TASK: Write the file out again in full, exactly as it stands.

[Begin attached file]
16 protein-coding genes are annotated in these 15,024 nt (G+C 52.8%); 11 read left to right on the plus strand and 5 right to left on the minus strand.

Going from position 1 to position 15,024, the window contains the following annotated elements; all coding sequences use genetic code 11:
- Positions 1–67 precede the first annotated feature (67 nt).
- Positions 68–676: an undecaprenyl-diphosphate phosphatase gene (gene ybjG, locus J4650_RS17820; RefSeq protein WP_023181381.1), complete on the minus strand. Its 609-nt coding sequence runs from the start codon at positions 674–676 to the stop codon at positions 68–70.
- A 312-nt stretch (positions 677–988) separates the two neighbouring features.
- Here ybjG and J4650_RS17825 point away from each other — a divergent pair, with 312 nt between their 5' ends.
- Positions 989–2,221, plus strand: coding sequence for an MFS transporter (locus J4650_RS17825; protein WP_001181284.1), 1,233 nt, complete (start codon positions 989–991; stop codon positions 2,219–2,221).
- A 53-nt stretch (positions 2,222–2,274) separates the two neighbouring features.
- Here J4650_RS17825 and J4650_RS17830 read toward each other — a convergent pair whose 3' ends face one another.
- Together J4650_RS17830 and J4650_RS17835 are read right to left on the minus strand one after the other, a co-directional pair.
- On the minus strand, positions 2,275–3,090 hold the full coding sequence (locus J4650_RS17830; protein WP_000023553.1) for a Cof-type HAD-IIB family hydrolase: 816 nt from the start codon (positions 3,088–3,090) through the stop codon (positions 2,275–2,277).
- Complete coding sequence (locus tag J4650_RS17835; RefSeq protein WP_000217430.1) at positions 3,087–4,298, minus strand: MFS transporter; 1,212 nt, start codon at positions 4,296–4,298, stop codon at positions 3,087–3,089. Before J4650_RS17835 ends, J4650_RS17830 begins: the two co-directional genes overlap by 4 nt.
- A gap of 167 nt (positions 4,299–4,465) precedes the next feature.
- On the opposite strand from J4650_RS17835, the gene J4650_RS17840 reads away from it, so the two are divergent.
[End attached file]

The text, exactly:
16 protein-coding genes are annotated in these 15,024 nt (G+C 52.8%); 11 read left to right on the plus strand and 5 right to left on the minus strand.

Going from position 1 to position 15,024, the window contains the following annotated elements; all coding sequences use genetic code 11:
- Positions 1–67 precede the first annotated feature (67 nt).
- Positions 68–676: an undecaprenyl-diphosphate phosphatase gene (gene ybjG, locus J4650_RS17820; RefSeq protein WP_023181381.1), complete on the minus strand. Its 609-nt coding sequence runs from the start codon at positions 674–676 to the stop codon at positions 68–70.
- A 312-nt stretch (positions 677–988) separates the two neighbouring features.
- Here ybjG and J4650_RS17825 point away from each other — a divergent pair, with 312 nt between their 5' ends.
- Positions 989–2,221, plus strand: coding sequence for an MFS transporter (locus J4650_RS17825; protein WP_001181284.1), 1,233 nt, complete (start codon positions 989–991; stop codon positions 2,219–2,221).
- A 53-nt stretch (positions 2,222–2,274) separates the two neighbouring features.
- Here J4650_RS17825 and J4650_RS17830 read toward each other — a convergent pair whose 3' ends face one another.
- Together J4650_RS17830 and J4650_RS17835 are read right to left on the minus strand one after the other, a co-directional pair.
- On the minus strand, positions 2,275–3,090 hold the full coding sequence (locus J4650_RS17830; protein WP_000023553.1) for a Cof-type HAD-IIB family hydrolase: 816 nt from the start codon (positions 3,088–3,090) through the stop codon (positions 2,275–2,277).
- Complete coding sequence (locus tag J4650_RS17835; RefSeq protein WP_000217430.1) at positions 3,087–4,298, minus strand: MFS transporter; 1,212 nt, start codon at positions 4,296–4,298, stop codon at positions 3,087–3,089. Before J4650_RS17835 ends, J4650_RS17830 begins: the two co-directional genes overlap by 4 nt.
- A gap of 167 nt (positions 4,299–4,465) precedes the next feature.
- On the opposite strand from J4650_RS17835, the gene J4650_RS17840 reads away from it, so the two are divergent.